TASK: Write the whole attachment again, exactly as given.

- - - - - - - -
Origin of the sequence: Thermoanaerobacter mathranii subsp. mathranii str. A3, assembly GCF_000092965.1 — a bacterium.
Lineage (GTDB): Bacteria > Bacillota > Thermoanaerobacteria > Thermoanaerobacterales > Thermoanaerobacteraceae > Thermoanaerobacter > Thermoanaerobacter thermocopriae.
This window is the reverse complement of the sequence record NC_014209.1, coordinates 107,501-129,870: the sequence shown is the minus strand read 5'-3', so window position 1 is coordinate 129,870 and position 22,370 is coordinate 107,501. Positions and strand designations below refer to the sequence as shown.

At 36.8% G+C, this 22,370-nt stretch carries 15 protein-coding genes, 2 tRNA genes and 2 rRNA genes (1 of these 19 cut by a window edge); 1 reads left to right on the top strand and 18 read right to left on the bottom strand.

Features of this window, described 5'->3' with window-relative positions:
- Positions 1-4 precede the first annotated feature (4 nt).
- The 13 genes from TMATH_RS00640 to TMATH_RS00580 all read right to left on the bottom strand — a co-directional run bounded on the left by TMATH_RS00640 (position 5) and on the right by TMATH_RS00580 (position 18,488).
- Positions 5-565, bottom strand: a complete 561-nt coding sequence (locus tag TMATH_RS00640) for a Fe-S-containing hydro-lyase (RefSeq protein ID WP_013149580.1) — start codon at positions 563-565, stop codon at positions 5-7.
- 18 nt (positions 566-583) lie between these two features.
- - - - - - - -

Origin of the sequence: Thermoanaerobacter mathranii subsp. mathranii str. A3, assembly GCF_000092965.1 — a bacterium.
Lineage (GTDB): Bacteria > Bacillota > Thermoanaerobacteria > Thermoanaerobacterales > Thermoanaerobacteraceae > Thermoanaerobacter > Thermoanaerobacter thermocopriae.
This window is the reverse complement of the sequence record NC_014209.1, coordinates 107,501-129,870: the sequence shown is the minus strand read 5'-3', so window position 1 is coordinate 129,870 and position 22,370 is coordinate 107,501. Positions and strand designations below refer to the sequence as shown.

At 36.8% G+C, this 22,370-nt stretch carries 15 protein-coding genes, 2 tRNA genes and 2 rRNA genes (1 of these 19 cut by a window edge); 1 reads left to right on the top strand and 18 read right to left on the bottom strand.

Features of this window, described 5'->3' with window-relative positions:
- Positions 1-4 precede the first annotated feature (4 nt).
- The 13 genes from TMATH_RS00640 to TMATH_RS00580 all read right to left on the bottom strand — a co-directional run bounded on the left by TMATH_RS00640 (position 5) and on the right by TMATH_RS00580 (position 18,488).
- Positions 5-565, bottom strand: a complete 561-nt coding sequence (locus tag TMATH_RS00640) for a Fe-S-containing hydro-lyase (RefSeq protein ID WP_013149580.1) — start codon at positions 563-565, stop codon at positions 5-7.
- 18 nt (positions 566-583) lie between these two features.